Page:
A plethora of policy announcements in the three months to August withdrawing support for renewable energy have seen the attractiveness of the UK’s renewables market as an investment destination plummet, according to EY’s Renewable Energy Country Attractiveness Index (RECAI).
The UK has for the first time lost its top 10 spot in EY’s league table of the 40 most attractive renewable energy markets for investors, slipping to 11th place.
This year alone, 23 large-scale projects representing around 2.7GW of energy have been publicly abandoned, putting a question mark over the long-term future for the UK’s renewable sector.
The report also points to the inconsistencies of the latest policy revisions as contributing to the UK’s dramatic fall.
Looking ahead, the Government’s latest policy revisions are expected to have a significant impact on onshore wind investment, according to the report.
A combination of the early expiry of support for projects under the Renewables Obligation (RO) and the unexpected loss of revenues from levy exemption certificates are likely to impact both existing and future projects.
As a recent EY survey carried out on behalf of Scottish Renewables showed, the early withdrawal of RO support is already hitting investor confidence and the willingness to lend to onshore wind farm developers, jeopardising the sector’s competitiveness.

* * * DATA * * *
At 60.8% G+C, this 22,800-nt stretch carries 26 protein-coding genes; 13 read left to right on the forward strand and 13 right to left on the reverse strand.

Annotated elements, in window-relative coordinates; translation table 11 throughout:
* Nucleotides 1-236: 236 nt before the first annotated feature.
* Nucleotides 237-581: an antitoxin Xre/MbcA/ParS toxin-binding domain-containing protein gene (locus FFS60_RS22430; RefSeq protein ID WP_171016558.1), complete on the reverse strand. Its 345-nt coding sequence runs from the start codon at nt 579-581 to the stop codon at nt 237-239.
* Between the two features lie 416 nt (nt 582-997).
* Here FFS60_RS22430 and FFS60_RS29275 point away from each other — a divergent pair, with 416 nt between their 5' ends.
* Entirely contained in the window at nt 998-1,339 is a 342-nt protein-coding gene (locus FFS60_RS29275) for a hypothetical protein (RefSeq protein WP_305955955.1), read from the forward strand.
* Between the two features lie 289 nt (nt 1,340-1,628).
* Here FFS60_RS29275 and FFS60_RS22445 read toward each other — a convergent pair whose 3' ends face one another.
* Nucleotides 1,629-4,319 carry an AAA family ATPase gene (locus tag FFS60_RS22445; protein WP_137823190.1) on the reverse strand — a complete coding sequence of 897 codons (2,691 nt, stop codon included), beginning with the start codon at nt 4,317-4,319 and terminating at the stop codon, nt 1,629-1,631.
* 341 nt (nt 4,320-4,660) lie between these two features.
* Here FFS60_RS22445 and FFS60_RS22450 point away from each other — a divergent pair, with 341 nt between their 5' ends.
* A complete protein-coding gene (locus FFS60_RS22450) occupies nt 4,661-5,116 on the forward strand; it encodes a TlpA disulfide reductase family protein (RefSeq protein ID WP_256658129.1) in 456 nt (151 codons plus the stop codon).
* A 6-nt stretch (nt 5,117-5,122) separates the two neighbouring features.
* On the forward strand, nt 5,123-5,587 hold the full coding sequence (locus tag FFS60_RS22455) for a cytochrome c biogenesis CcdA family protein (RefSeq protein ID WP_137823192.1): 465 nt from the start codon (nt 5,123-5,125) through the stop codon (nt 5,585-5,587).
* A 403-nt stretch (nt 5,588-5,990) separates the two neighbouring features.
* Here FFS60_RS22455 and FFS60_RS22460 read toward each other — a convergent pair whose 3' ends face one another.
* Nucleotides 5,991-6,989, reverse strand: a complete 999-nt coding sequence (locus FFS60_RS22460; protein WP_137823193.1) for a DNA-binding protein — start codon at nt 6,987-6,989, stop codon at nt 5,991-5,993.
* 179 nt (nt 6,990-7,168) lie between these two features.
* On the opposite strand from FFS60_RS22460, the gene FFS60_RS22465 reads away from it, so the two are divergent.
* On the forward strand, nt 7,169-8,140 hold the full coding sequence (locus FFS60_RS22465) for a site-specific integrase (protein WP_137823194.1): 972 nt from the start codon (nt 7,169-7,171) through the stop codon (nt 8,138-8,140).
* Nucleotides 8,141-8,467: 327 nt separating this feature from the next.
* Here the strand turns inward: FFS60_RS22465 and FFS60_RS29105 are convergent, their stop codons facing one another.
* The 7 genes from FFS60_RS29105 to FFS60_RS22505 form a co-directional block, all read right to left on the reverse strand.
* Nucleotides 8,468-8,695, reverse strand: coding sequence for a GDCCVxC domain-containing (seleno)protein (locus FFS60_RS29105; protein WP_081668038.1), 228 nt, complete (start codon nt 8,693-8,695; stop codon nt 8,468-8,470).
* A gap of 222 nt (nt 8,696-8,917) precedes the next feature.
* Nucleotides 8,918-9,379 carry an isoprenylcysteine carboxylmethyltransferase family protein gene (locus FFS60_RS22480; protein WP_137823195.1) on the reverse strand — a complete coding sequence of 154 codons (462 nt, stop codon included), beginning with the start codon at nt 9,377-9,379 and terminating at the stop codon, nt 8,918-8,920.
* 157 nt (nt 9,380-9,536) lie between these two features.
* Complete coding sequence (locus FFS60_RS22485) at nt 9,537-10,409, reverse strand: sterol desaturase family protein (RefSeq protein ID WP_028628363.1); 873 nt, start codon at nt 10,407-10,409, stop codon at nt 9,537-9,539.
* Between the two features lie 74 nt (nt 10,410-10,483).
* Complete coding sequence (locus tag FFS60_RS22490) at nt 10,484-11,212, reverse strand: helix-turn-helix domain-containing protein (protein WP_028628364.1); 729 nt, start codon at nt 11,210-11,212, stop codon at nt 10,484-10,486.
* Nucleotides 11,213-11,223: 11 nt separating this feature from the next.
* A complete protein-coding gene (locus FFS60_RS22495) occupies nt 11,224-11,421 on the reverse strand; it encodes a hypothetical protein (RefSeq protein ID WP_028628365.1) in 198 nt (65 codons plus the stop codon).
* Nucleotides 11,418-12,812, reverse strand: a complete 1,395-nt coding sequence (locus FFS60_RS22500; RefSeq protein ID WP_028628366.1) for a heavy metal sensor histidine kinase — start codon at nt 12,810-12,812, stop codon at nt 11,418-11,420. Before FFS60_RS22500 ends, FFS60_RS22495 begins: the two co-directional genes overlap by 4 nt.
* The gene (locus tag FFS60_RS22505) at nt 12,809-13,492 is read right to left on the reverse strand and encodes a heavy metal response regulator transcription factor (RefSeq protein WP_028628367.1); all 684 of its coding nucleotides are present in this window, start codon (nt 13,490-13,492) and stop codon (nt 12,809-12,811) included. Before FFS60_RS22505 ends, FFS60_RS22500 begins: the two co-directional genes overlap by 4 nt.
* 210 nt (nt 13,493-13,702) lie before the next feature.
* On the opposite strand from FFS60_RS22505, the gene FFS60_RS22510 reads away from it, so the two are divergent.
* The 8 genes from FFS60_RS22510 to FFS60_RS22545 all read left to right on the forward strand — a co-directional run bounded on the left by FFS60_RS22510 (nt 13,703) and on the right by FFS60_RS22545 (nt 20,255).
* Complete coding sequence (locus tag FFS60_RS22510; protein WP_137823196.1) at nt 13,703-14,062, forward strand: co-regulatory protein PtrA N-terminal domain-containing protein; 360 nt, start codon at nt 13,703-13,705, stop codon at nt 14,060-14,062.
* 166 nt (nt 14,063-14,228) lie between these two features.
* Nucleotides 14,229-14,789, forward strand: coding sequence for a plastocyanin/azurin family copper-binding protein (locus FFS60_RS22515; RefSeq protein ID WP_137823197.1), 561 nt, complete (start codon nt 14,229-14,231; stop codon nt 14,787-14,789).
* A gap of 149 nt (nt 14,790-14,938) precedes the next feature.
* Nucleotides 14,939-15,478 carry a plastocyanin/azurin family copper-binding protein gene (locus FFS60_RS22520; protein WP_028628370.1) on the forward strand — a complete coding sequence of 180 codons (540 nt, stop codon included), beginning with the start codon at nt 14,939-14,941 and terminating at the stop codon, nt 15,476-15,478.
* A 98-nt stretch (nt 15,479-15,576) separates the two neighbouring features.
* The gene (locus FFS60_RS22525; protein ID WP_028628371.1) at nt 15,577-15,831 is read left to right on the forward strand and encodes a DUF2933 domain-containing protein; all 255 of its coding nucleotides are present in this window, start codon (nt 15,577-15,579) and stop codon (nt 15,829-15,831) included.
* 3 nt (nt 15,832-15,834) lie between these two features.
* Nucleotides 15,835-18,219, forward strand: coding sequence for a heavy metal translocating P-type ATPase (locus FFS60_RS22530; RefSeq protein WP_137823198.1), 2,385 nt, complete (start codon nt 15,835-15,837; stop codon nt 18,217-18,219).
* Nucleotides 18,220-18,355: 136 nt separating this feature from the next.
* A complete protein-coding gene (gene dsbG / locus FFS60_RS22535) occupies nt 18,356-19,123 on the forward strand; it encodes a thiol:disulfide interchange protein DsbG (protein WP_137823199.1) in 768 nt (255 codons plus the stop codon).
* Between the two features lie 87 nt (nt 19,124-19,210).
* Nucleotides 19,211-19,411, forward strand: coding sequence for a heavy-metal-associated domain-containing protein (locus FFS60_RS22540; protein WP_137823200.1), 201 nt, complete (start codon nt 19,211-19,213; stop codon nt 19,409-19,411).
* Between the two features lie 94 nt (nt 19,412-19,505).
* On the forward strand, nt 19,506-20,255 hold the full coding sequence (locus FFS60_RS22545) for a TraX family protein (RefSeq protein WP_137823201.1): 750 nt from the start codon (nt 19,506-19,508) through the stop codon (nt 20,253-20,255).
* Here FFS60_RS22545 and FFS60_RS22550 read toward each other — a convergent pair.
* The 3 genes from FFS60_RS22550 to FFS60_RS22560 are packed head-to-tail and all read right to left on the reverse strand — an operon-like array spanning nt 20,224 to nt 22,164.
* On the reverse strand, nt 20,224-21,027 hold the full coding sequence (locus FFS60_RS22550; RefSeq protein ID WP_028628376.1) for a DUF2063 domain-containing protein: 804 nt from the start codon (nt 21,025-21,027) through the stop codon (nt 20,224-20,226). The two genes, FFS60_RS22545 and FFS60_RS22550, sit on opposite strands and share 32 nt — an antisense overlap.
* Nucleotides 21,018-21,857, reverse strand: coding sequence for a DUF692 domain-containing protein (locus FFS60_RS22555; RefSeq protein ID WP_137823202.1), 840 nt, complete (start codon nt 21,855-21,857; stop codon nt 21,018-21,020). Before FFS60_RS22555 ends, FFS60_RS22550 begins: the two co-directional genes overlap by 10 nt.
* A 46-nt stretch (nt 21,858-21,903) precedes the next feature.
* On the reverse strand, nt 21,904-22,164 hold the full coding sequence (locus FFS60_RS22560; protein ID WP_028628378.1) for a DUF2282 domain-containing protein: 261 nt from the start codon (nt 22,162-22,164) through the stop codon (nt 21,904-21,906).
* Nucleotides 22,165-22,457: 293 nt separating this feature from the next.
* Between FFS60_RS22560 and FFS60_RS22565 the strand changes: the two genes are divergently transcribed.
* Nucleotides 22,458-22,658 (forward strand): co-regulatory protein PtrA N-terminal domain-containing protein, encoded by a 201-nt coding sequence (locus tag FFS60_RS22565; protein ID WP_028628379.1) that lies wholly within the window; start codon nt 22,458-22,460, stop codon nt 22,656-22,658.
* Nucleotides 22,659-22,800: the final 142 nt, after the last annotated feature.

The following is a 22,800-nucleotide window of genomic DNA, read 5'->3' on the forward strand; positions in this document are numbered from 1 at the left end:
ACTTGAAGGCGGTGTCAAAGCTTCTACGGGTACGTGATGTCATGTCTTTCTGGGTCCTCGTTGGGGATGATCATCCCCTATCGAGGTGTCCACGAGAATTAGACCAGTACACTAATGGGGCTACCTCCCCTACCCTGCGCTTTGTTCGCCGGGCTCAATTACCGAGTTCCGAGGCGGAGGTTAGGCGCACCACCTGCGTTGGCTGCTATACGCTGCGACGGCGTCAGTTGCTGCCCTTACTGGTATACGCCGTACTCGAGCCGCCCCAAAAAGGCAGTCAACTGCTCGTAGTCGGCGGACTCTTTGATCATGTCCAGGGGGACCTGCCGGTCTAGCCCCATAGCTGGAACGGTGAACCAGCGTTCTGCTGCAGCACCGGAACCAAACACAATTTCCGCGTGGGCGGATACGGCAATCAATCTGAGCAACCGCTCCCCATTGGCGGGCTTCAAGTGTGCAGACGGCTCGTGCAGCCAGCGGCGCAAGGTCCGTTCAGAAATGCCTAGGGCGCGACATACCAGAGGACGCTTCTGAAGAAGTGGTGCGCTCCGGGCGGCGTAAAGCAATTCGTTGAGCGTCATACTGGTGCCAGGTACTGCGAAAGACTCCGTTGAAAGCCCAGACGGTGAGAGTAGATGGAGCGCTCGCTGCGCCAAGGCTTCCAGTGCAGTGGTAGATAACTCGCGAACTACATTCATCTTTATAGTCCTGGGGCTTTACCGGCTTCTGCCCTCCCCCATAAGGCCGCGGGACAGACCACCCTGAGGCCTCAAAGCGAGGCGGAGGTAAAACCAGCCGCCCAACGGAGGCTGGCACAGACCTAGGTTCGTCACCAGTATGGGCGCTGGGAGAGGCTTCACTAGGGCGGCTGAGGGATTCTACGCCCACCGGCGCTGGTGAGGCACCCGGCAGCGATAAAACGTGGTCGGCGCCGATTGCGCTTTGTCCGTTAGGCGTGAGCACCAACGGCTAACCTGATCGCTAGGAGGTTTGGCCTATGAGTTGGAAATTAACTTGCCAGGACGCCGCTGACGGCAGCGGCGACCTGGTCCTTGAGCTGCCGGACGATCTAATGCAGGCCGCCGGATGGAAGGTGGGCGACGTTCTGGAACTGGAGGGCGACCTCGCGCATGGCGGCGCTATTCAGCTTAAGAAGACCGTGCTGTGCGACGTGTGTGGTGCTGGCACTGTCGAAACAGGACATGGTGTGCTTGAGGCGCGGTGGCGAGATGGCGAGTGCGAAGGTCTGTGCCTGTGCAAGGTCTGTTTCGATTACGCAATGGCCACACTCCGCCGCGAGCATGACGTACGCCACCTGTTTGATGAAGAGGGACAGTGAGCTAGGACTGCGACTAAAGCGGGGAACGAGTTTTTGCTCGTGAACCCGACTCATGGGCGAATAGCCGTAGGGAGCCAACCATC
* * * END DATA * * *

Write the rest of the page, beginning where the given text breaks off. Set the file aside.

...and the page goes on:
Jenn Hazlehurst, partner and northern head of Power and Utilities at EY, said: “Few in the renewables sector would disagree that falling costs mean many renewables projects, particularly onshore wind and solar PV, can become cost-competitive and subsidy-free within the next three to five years.
“However, by prematurely withdrawing support, the Government risks stalling or closing projects that would otherwise maintain the momentum to get the market to that critical point.
“Investors are currently trying to make sense of the recent changes.
“Worryingly, this trend of inconsistent ongoing policy changes could also sour investor confidence in other areas, such as new nuclear, carbon capture and storage (CCS) and shale gas, as well as offshore wind.
“The UK renewables sector is at a crossroads. It can continue to fight policy, or see this as an opportunity to throw off the shackles of policy dependency and establish itself at the forefront of unsubsidised renewables in Europe. The latter won’t be easy, but it may well be worth taking the risk.”